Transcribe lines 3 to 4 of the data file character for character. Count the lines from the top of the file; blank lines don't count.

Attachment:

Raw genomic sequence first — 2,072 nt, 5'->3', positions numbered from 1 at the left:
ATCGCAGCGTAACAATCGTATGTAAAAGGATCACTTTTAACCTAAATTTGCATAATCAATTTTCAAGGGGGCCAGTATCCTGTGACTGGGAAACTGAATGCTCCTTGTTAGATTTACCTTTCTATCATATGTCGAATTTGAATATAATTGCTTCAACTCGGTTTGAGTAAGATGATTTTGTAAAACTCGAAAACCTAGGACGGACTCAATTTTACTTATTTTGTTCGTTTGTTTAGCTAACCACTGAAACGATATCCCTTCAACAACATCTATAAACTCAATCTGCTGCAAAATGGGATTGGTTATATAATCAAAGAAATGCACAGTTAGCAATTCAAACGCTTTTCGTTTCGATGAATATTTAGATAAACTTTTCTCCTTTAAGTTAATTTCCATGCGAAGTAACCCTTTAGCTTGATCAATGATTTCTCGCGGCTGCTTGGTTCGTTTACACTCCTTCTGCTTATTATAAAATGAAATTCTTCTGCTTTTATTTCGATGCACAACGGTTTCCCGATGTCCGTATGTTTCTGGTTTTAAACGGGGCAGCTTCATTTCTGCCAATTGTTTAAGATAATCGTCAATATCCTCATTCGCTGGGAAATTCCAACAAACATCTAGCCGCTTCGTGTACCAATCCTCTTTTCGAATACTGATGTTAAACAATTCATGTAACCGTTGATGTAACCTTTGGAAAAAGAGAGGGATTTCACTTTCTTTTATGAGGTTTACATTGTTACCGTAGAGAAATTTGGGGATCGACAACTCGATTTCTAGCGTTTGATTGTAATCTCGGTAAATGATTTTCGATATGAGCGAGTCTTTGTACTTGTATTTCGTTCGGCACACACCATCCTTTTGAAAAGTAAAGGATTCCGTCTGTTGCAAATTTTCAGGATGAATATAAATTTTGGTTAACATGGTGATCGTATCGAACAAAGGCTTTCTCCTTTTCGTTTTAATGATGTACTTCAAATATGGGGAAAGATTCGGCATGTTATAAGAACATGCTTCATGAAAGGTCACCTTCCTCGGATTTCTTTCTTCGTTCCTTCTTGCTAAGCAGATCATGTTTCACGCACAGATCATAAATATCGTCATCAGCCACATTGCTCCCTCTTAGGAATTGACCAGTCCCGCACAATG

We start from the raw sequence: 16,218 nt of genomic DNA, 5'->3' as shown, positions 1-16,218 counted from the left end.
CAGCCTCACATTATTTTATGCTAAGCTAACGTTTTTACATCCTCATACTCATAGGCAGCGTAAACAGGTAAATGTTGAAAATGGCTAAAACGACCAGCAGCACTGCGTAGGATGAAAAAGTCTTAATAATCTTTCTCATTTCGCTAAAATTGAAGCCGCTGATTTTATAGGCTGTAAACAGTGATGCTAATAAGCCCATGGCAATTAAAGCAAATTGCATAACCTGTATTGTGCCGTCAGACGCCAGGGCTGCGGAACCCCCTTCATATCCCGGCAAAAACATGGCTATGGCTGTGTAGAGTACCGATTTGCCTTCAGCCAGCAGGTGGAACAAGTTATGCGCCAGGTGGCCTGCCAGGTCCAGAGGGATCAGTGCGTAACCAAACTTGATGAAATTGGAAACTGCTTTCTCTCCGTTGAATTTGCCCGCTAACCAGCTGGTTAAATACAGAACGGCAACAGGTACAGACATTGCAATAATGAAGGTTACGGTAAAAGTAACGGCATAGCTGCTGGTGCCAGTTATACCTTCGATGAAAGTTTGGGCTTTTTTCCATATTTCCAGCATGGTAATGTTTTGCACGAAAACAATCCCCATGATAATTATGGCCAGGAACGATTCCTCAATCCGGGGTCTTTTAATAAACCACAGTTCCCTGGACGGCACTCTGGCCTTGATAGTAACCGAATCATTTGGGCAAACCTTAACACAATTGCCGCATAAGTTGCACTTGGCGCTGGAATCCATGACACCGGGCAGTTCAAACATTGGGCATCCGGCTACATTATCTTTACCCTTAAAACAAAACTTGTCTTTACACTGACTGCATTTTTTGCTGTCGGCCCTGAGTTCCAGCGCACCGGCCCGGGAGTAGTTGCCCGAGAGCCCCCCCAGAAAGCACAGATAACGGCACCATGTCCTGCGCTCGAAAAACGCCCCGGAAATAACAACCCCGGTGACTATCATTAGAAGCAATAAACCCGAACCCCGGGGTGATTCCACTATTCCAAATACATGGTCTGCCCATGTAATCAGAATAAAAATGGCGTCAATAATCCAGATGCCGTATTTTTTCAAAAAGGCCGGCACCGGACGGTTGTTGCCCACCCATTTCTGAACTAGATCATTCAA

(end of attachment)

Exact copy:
We start from the raw sequence: 16,218 nt of genomic DNA, 5'->3' as shown, positions 1-16,218 counted from the left end.
CAGCCTCACATTATTTTATGCTAAGCTAACGTTTTTACATCCTCATACTCATAGGCAGCGTAAACAGGTAAATGTTGAAAATGGCTAAAACGACCAGCAGCACTGCGTAGGATGAAAAAGTCTTAATAATCTTTCTCATTTCGCTAAAATTGAAGCCGCTGATTTTATAGGCTGTAAACAGTGATGCTAATAAGCCCATGGCAATTAAAGCAAATTGCATAACCTGTATTGTGCCGTCAGACGCCAGGGCTGCGGAACCCCCTTCATATCCCGGCAAAAACATGGCTATGGCTGTGTAGAGTACCGATTTGCCTTCAGCCAGCAGGTGGAACAAGTTATGCGCCAGGTGGCCTGCCAGGTCCAGAGGGATCAGTGCGTAACCAAACTTGATGAAATTGGAAACTGCTTTCTCTCCGTTGAATTTGCCCGCTAACCAGCTGGTTAAATACAGAACGGCAACAGGTACAGACATTGCAATAATGAAGGTTACGGTAAAAGTAACGGCATAGCTGCTGGTGCCAGTTATACCTTCGATGAAAGTTTGGGCTTTTTTCCATATTTCCAGCATGGTAATGTTTTGCACGAAAACAATCCCCATGATAATTATGGCCAGGAACGATTCCTCAATCCGGGGTCTTTTAATAAACCACAGTTCCCTGGACGGCACTCTGGCCTTGATAGTAACCGAATCATTTGGGCAAACCTTAACACAATTGCCGCATAAGTTGCACTTGGCGCTGGAATCCATGACACCGGGCAGTTCAAACATTGGGCATCCGGCTACATTATCTTTACCCTTAAAACAAAACTTGTCTTTACACTGACTGCATTTTTTGCTGTCGGCCCTGAGTTCCAGCGCACCGGCCCGGGAGTAGTTGCCCGAGAGCCCCCCCAGAAAGCACAGATAACGGCACCATGTCCTGCGCTCGAAAAACGCCCCGGAAATAACAACCCCGGTGACTATCATTAGAAGCAATAAACCCGAACCCCGGGGTGATTCCACTATTCCAAATACATGGTCTGCCCATGTAATCAGAATAAAAATGGCGTCAATAATCCAGATGCCGTATTTTTTCAAAAAGGCCGGCACCGGACGGTTGTTGCCCACCCATTTCTGAACTAGATCATTCAA